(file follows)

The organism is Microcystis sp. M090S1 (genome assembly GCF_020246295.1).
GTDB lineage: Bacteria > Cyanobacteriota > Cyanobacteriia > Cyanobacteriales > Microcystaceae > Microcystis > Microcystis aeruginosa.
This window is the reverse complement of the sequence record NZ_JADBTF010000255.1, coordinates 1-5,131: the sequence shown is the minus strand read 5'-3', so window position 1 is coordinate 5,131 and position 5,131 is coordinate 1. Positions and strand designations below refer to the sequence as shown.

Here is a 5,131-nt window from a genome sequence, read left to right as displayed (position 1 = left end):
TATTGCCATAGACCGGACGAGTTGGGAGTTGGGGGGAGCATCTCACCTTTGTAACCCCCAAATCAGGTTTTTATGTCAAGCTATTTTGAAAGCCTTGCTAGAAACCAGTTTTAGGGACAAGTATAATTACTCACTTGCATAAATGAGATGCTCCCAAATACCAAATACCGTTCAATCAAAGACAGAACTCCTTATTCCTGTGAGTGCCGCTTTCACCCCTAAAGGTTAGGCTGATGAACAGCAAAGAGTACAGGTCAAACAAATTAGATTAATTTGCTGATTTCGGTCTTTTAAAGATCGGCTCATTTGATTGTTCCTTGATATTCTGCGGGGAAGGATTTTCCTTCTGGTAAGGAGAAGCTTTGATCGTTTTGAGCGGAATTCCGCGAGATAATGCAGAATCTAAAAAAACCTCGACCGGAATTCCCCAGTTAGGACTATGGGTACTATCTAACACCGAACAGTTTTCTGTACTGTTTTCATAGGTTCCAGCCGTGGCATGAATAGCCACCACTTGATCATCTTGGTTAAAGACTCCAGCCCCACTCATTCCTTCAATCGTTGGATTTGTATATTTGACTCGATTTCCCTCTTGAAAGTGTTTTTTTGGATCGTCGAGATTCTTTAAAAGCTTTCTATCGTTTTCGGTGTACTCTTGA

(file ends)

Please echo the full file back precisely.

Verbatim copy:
The organism is Microcystis sp. M090S1 (genome assembly GCF_020246295.1).
GTDB lineage: Bacteria > Cyanobacteriota > Cyanobacteriia > Cyanobacteriales > Microcystaceae > Microcystis > Microcystis aeruginosa.
This window is the reverse complement of the sequence record NZ_JADBTF010000255.1, coordinates 1-5,131: the sequence shown is the minus strand read 5'-3', so window position 1 is coordinate 5,131 and position 5,131 is coordinate 1. Positions and strand designations below refer to the sequence as shown.

Here is a 5,131-nt window from a genome sequence, read left to right as displayed (position 1 = left end):
TATTGCCATAGACCGGACGAGTTGGGAGTTGGGGGGAGCATCTCACCTTTGTAACCCCCAAATCAGGTTTTTATGTCAAGCTATTTTGAAAGCCTTGCTAGAAACCAGTTTTAGGGACAAGTATAATTACTCACTTGCATAAATGAGATGCTCCCAAATACCAAATACCGTTCAATCAAAGACAGAACTCCTTATTCCTGTGAGTGCCGCTTTCACCCCTAAAGGTTAGGCTGATGAACAGCAAAGAGTACAGGTCAAACAAATTAGATTAATTTGCTGATTTCGGTCTTTTAAAGATCGGCTCATTTGATTGTTCCTTGATATTCTGCGGGGAAGGATTTTCCTTCTGGTAAGGAGAAGCTTTGATCGTTTTGAGCGGAATTCCGCGAGATAATGCAGAATCTAAAAAAACCTCGACCGGAATTCCCCAGTTAGGACTATGGGTACTATCTAACACCGAACAGTTTTCTGTACTGTTTTCATAGGTTCCAGCCGTGGCATGAATAGCCACCACTTGATCATCTTGGTTAAAGACTCCAGCCCCACTCATTCCTTCAATCGTTGGATTTGTATATTTGACTCGATTTCCCTCTTGAAAGTGTTTTTTTGGATCGTCGAGATTCTTTAAAAGCTTTCTATCGTTTTCGGTGTACTCTTGA